Subscribe Now Subscribe Today
Research Article
 

The in vitro Antibacterial Activity and Brine Shrimp Toxicity of Manihot esculenta var. Sri Pontian (Euphorbiacea) Extracts



Z.A. Zakaria, H.M. Khairi , M.N. Somchit , M.R. Sulaiman , A.M. Mat Jais , I. Reezal , N.N. Mat Zaid , S.N.Z. Abdul Wahab , N.S. Fadzil , M. Abdullah and C.A. Fatimah
 
Facebook Twitter Digg Reddit Linkedin StumbleUpon E-mail
ABSTRACT

To determine on the antibacterial activity of the leaves and acute toxicity level of the leaves, tender leaves and rhizomes of Manihot esculenta var. Sri Pontian extracts. The chloroform (CME1) and ethanol (EME1) leaves extracts of M. esculenta (25, 50 and 100% concentrations) were tested against a selected groups of Gram positive and Gram negative bacteria using the disc diffusion method. On the other hand, the chloroform and ethanol leaves (CME2 and EME2), as well as the tender young leaves (CME3 and EME3) and rhizomes (CME4 and EME4), extracts of M. esculenta, (concentration ranging from 200 to 2600 ppm) were tested for their chronic toxicity level using the brine shrimp bioassay. CME1 was found to give positive antibacterial activity against L. monocytogenes, Vibrio cholerae, Shigella flexneri and Salmonella typhi while EME1 was effective against P. aeroginosa, C. diphtheria and V. cholerae. The results also showed that among the chloroform extracts, CME4 (LC50) = 413.9±51.6) possessed significantly (p<0.05) high toxicity followed by CME3 (LC50 = 496.2±33.1) and CME2 (LC50 = 532.9±22.9) while among the ethanol extracts, EME3 (LC50 = 344.7±33.9) was significantly (p<0.05) more toxic followed by EME2 (LC50 = 534.3±81.5) and EME4 (LC50 = 609.6±74.8). Overall, EME3 and CME4 were highly toxic than their counterpart (CME3 and EME4), respectively, while CME2 and EME2 did no show any discrepancy in their LD50 value. M. esculenta possess an antibacterial property and low toxicity level.

Services
Related Articles in ASCI
Similar Articles in this Journal
Search in Google Scholar
View Citation
Report Citation

 
  How to cite this article:

Z.A. Zakaria, H.M. Khairi , M.N. Somchit , M.R. Sulaiman , A.M. Mat Jais , I. Reezal , N.N. Mat Zaid , S.N.Z. Abdul Wahab , N.S. Fadzil , M. Abdullah and C.A. Fatimah , 2006. The in vitro Antibacterial Activity and Brine Shrimp Toxicity of Manihot esculenta var. Sri Pontian (Euphorbiacea) Extracts. International Journal of Pharmacology, 2: 216-220.

DOI: 10.3923/ijp.2006.216.220

URL: https://scialert.net/abstract/?doi=ijp.2006.216.220

INTRODUCTION

Manihot esculenta, commonly known as tapioca or cassava and native to South America (Olsen and Schaal, 1999) and widely distributed in the Southeast Asia region, is a plant belonging to the family Euphorbiacea. It is a tropical perennial shrub and is grown for its enlarged starch-filled tuberous roots (El-Sharkawy, 2004). It is classified under roots and tubers, which is the class of foods that basically provide energy in the human diet in the form of carbohydrates (Alfonso et al., 2004). Other than that, the young leaves are used as vegetable (Lancaster and Brooks, 1983) and contain a high amount of protein (Ravindran, 1993), as well as vitamin A and C.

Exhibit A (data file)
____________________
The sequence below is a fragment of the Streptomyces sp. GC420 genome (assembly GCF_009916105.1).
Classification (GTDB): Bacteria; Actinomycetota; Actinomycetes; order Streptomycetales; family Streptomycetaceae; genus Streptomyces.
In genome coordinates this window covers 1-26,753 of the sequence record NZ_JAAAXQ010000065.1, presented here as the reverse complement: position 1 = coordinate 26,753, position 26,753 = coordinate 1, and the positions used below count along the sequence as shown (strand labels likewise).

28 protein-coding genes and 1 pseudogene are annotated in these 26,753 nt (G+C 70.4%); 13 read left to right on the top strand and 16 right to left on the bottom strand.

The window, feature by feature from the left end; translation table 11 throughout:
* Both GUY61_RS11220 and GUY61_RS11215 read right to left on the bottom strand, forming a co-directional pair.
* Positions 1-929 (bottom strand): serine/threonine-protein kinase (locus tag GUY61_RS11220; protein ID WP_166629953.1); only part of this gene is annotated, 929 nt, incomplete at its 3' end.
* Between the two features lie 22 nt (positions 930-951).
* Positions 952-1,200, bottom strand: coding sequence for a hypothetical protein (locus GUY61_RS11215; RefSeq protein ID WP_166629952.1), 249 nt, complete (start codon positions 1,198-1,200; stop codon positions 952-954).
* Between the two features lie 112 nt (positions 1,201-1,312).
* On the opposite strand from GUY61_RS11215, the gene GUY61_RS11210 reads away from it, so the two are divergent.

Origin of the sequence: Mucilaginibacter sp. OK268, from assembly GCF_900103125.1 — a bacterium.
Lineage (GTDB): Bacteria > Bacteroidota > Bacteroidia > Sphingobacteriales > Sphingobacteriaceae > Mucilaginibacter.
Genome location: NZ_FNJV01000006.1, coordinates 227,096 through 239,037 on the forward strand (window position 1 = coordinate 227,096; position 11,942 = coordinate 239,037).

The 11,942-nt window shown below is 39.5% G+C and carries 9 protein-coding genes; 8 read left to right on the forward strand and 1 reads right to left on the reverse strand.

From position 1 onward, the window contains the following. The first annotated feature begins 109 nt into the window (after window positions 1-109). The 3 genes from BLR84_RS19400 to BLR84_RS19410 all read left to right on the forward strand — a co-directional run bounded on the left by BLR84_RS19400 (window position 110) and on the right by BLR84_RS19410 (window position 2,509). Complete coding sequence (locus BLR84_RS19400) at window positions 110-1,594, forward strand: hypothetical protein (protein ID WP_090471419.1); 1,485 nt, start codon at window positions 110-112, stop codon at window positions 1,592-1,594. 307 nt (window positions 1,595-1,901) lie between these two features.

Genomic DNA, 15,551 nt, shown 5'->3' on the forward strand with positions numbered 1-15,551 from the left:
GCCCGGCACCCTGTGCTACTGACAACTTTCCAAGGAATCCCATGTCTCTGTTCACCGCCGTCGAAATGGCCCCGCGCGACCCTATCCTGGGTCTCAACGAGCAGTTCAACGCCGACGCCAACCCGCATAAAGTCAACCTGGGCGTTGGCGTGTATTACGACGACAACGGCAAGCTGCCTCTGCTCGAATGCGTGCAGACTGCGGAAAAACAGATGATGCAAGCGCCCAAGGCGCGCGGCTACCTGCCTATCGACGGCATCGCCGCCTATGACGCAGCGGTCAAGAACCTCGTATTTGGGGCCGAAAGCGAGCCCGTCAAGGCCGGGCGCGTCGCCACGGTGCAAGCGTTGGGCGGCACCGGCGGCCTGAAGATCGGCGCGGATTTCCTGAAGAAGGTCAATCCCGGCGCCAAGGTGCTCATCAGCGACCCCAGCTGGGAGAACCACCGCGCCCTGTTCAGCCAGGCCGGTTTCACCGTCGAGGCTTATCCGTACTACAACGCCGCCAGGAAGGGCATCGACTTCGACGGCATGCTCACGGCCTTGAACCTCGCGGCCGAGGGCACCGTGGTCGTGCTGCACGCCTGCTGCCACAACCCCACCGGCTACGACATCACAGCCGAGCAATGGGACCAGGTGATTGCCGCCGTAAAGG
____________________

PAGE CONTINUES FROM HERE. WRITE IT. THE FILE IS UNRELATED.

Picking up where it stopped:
There is a bitter, poisonous and a sweet, nonpoisonous-variety of M. esculenta (Essers, 1995). The poisoning effect of M. esculenta is attributed to the presence of hydrocyanic acid (HCN), a type of glycosides, found in all parts of the bitter, poisonous variety, but presence only in the skin of sweet, nonpoisonous variety of M. esculenta (Vetter, 2000). These glycosides can be removed or destroyed by peeling the skin of the sweet variety roots and boiling the bitter variety in water, respectively (Balagopalan and Rajalakshmy, 1998). The peeled roots of the sweet variety are usually eaten cooked or baked. The bitter ones are grated, mixed with water and pressed to extract the juice. The paste of cassava is baked into pancake-like bread while the extracted juice is fermented into strong liquor called kasiri. The juice can also be concentrated and sweetened until it becomes dark viscous syrup called kasripo (casareep). This syrup has antiseptic properties and is used for flavoring.

Traditionally, the medicinal folklore used of M. esculenta is attributed to its roots/rhizomes. In Suriname's traditional medicine, the Amerindians use the brown juice, obtained during processing, for burns. Bark decoction of the tuber of M. esculenta when drunk is said to be antihelmintic. According to Hartwell (1967-1971), M. esculenta is used in folk remedies for cancerous affections, condylomata, excrescences of the eye and tumors. Other than being reported to be antiseptic, cyanogenetic, demulcent and diuretic, M. esculenta is also a folk remedy for abscesses, boils, conjunctivitis, diarrhea, dysentery, flu, hernia, inflammation, marasmus, prostatitis, snakebite, sore, spasm and swellings (Duke and Wain, 1981). Furthermore, M. esculenta is indigenously known, to most Ugandans, to have more value as medicine for various diseases such as asthma, coughs, wounds, tuberculosis (TB), measles, backache, chest pain, skin rash, sweating, stomachache, headache and medicinal anesthesia. However, there are no scientifically proven studies reported on the medicinal properties of this plant.

Based on the folklore medicinal believes mentioned above and the fact that there is no well-documented medicinal uses for M. esculenta, the objectives of the current study are to determine for the presence of antibacterial activity in the leaves and to elucidate on the chronic toxicity level in the leaves, tender young leaves and roots/rhizomes of chloroform and ethanol extracts of M. esculenta.

MATERIALS AND METHODS

Materials: M. esculenta var. Sri Pontian leaves, tender young leaves and roots were supplied by Malaysian Agriculture Research and Development Institute Serdang, Selangor, Malaysia and a voucher specimen was deposited at the Herbarium of MARDI, Serdang, Selangor, Malaysia.